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Sources – Family farming and nutrition

Agriculture Food Security Nutrition and Health in North East India

Debashis, B. Francis Kulirani and B. Datta Ray Basu, 2006, Mittal Publications; ISBN-10: 8170999758, ISBN-13: 978-8170999751

According to current statistics and estimates, approximately 36 per cent of the people of North- East India are below the poverty level. In Meghalaya, for instance, 50 per cent of the households are below the poverty level. This, according to the editors of this volume, implies that those who live below poverty level are unable to buy enough food, in almost all the states of North-East India the availability of all the food items taken together are much below the standard as recommended for a healthy life. The immediate objective of policy makers and official agencies is, thus to make standard food available to the people. Unfortunately, this remains uncertain in North-East India, and the situation is alarming.

A natural corollary of this situation is widespread nutrition deficiency and at least 250 million people in India suffer from varying degrees of malnutrition: out of 100 deaths in rural India, 58 are of children and seven million children are affected by blindness because of nutrition deficiency. The picture of North-East India is dismal in this context. In view of the above state of affairs the public distribution system has an important role which has, so far, failed to reach the target groups in the countryside.

This volume contains 37 papers from eminent experts on aspects of public distribution system, the overall agricultural scenario, food security, nutritional security and the related population and health issues in different parts of North-East India. Some case studies of various constituents of the region throw adequate light on the existing conditions and are useful in finding solutions to the very acute problems in North-East India in the context of the issues covered by this comprehensive book.

Plants in Human Health and Nutrition Policy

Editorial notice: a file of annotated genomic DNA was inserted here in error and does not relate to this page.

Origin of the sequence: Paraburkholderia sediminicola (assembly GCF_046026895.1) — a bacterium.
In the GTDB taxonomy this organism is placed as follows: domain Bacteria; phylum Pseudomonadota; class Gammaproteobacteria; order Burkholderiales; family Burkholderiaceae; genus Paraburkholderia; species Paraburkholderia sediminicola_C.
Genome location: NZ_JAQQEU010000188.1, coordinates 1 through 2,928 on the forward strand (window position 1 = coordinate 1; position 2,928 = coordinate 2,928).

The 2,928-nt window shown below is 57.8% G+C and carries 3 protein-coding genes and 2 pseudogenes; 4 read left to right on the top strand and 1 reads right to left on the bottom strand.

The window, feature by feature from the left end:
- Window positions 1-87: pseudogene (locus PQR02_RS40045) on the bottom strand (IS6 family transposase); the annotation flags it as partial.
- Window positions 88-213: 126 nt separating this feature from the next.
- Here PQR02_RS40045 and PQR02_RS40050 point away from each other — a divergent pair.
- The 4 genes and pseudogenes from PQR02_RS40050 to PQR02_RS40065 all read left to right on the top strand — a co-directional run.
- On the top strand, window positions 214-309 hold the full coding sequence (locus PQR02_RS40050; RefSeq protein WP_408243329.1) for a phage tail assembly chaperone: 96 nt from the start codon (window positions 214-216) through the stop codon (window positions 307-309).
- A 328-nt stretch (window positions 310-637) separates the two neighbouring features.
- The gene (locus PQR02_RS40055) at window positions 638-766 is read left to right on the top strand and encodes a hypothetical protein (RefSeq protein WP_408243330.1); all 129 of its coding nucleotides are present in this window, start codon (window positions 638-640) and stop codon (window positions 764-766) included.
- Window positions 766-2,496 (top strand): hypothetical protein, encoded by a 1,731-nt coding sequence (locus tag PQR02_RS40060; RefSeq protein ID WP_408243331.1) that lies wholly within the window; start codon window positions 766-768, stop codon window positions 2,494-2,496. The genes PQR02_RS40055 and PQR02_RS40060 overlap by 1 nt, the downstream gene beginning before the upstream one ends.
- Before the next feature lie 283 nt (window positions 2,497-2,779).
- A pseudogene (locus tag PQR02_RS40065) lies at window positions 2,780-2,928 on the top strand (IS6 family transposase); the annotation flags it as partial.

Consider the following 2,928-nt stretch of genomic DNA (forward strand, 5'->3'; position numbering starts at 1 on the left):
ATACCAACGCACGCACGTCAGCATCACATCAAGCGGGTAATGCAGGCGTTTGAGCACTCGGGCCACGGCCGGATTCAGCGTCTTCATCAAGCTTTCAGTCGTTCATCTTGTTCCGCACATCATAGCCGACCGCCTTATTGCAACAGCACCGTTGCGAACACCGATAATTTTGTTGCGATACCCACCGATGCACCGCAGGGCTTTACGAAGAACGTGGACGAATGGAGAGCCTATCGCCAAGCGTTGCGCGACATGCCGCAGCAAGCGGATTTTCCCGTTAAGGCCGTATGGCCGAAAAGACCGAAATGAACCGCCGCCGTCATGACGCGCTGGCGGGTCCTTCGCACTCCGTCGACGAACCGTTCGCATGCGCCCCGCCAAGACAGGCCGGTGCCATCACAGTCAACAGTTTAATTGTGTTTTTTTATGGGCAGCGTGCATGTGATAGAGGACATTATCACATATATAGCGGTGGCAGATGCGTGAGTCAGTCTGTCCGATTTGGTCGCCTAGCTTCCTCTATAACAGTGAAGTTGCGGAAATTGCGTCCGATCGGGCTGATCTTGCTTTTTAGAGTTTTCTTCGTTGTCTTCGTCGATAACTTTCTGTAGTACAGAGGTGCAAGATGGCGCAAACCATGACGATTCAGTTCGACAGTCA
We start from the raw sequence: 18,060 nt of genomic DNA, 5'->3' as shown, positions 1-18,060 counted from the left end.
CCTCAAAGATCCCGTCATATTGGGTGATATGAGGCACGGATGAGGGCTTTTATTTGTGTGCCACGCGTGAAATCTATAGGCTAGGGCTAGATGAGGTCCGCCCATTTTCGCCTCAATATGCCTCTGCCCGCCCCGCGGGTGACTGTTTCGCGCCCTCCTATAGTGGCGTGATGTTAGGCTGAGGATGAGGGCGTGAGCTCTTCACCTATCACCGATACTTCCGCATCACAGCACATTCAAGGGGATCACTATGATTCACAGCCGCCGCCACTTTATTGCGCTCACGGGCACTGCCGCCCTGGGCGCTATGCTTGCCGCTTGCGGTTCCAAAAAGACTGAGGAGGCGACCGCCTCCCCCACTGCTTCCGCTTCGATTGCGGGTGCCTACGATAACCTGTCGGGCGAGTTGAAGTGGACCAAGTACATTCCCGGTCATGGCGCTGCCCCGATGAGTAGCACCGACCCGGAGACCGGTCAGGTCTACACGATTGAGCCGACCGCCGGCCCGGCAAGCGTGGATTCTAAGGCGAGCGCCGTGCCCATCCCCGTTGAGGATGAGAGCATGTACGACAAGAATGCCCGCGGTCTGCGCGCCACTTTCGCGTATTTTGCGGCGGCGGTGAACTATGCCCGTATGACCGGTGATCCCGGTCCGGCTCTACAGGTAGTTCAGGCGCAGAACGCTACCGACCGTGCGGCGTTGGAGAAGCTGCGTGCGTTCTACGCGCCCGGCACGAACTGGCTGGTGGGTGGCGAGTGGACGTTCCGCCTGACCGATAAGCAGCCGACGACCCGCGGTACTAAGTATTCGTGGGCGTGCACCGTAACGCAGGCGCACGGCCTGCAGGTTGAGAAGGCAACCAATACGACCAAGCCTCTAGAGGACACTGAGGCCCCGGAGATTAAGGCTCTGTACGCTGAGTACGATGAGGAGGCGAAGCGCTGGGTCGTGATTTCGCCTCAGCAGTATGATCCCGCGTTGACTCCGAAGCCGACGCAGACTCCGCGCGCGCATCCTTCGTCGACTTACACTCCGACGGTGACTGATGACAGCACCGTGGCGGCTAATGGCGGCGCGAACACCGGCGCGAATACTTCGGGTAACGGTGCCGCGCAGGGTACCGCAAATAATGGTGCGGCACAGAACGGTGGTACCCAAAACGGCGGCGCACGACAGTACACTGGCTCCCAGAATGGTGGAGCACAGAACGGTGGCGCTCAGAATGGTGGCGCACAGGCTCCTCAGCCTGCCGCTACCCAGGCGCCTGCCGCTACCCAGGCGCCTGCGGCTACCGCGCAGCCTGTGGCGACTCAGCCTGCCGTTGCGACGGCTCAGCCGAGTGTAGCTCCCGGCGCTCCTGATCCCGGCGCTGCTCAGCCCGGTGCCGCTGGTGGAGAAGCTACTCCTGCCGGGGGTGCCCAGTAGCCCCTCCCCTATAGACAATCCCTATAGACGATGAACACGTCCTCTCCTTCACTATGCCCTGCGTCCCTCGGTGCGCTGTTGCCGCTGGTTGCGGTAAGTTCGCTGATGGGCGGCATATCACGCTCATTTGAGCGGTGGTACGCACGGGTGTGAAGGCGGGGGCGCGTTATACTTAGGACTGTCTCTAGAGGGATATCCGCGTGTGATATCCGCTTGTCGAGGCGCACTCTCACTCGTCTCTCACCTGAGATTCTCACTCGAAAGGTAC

Simopoulos A.P., Gopalan C. (Eds), 2003, World Review of Nutrition and Dietetics, Vol. 91, XIV., 138 p., ISBN: 978-3-8055-7554-6, e-ISBN: 978-3-318-00954-5

The present volume includes a series of studies on edible wild plants and their impact on human health. Today the diet of developed societies is limited to a few cultivated vegetables while the developing countries often lack an adequate supply of micronutrients. Wild plants contain antioxidant, omega-3 fatty acid and micronutrient components that contribute to both a decrease in the risk for chronic diseases as well as the reduction of nutritional deficiencies. Thus they address many diet-related problems at both ends of the socio-economic spectrum.

Results from research provide data on the composition of indigenous plants from various areas of the world and show that consumption of green leafy vegetables corrects deficiencies successfully. The book also deals with nutrition policy integrating indigenous foods against micronutrient deficiency. Implementation of scientific evidence is an essential precondition for improving nutrition policy. Nutritionists, food producers, botanists, agronomists, food technologists, pharmacologists as well as all professionals involved with food policy and human development will find in this book a valuable and updated basis for their work.

Beyond Organic… Growing for Maximum Nutrition [Kindle Edition]

Dr. Jana Bogs (Author), Dr. A. Frederick Kennedy (Illustrator), December 14, 2013, www.amazon.com, 142 pages, Rs.399.00

Our foods have lost up to 70% of some nutrients in the last 70 years. This loss of nutrition may explain, at least in part, our increasing health concerns. Whatever your goals and dreams in life, all will be more easily achieved when your body and mind receive the best nutrition from optimallygrown foods. Learn how the Beyond Organic Growing System (BOGS) can produce Nutrition Grown foods, with many times the nutrient content of typical produce. See independent, third-party laboratory analyzed comparisons of Nutrition Grown foods vs. USDA food nutrient database listings.

This book also brings you cutting edge research on how fruit growing methods can effect blood glucose levels in humans. Plants must receive the optimal nutrition they need to be able to express their full potentials to create large arrays of health-giving phytonutrients. In turn, people and animals who eat these Nutrition Grown plants receive the phytonutrients they need to help them express their full potentials. β€œThe cure just might be in the garden – the Nutrition Grown garden!”